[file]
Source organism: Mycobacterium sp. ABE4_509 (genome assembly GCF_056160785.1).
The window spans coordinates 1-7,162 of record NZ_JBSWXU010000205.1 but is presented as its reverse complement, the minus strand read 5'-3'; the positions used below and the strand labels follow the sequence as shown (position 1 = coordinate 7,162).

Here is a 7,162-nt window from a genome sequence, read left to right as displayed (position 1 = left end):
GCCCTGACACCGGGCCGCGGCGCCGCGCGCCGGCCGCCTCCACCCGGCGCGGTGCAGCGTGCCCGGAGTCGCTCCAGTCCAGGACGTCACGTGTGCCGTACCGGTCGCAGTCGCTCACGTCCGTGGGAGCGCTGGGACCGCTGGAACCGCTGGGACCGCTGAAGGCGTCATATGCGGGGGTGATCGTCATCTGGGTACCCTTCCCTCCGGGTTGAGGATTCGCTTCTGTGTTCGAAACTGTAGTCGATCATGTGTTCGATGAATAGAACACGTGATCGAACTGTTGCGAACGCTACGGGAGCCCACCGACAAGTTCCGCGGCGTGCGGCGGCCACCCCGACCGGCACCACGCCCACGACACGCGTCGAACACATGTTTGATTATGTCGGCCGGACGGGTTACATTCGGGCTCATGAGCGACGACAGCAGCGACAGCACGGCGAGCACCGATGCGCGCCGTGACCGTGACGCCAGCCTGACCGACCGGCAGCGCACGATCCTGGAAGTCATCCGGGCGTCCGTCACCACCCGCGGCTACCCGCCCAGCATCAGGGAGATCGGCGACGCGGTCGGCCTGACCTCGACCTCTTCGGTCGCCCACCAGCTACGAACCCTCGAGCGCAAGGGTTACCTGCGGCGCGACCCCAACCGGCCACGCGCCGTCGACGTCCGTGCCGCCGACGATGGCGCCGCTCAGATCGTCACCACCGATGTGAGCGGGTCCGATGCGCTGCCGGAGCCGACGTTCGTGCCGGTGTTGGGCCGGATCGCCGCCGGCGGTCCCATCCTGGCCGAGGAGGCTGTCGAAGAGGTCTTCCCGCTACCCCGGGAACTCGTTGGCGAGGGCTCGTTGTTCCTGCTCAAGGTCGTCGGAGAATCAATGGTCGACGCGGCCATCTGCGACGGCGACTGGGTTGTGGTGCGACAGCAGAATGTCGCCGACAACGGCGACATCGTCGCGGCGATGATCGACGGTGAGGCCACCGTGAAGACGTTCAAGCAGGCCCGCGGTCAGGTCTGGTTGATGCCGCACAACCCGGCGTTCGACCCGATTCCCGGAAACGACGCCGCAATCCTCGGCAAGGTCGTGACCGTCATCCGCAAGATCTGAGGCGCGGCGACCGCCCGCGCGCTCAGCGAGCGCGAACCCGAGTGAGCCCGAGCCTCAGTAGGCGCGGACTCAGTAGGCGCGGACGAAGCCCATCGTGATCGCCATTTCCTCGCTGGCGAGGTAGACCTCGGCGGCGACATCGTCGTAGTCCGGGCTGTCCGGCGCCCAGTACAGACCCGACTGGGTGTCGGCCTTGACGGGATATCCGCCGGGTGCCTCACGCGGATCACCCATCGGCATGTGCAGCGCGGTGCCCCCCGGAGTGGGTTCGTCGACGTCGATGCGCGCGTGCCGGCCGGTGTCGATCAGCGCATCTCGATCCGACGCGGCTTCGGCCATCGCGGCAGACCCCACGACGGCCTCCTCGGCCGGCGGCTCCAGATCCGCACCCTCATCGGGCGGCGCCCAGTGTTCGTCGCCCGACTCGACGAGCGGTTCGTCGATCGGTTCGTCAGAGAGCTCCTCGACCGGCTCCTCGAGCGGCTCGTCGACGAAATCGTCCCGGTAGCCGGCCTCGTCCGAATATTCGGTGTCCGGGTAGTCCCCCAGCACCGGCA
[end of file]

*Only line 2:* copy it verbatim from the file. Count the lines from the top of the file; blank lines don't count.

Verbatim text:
The window spans coordinates 1-7,162 of record NZ_JBSWXU010000205.1 but is presented as its reverse complement, the minus strand read 5'-3'; the positions used below and the strand labels follow the sequence as shown (position 1 = coordinate 7,162).